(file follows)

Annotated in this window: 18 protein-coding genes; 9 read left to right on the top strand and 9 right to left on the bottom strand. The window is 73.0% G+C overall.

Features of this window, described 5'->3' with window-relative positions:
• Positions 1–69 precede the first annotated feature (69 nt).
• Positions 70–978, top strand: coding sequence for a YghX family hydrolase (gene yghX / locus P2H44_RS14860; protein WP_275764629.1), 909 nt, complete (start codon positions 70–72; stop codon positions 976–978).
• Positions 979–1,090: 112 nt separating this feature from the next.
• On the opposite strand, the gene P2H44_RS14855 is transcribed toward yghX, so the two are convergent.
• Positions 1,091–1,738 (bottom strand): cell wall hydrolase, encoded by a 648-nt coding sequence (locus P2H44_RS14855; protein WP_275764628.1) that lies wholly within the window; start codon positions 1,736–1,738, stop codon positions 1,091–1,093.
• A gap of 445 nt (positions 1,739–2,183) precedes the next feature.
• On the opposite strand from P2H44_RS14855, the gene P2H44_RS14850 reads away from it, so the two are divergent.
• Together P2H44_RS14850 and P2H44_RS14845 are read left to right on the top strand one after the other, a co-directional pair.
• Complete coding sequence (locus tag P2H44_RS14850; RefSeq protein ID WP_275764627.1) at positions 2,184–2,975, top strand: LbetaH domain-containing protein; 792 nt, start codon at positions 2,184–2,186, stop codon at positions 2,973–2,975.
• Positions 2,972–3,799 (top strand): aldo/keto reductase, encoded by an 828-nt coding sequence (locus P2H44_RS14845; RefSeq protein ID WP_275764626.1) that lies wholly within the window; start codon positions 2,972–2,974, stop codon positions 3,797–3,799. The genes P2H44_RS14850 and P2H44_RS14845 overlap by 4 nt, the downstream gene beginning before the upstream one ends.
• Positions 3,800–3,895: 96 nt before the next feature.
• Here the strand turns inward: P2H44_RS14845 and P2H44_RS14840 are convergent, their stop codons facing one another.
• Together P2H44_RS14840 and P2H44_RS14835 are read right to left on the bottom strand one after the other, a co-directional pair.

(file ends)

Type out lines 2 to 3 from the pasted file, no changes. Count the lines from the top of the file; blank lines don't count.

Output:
Features of this window, described 5'->3' with window-relative positions:
• Positions 1–69 precede the first annotated feature (69 nt).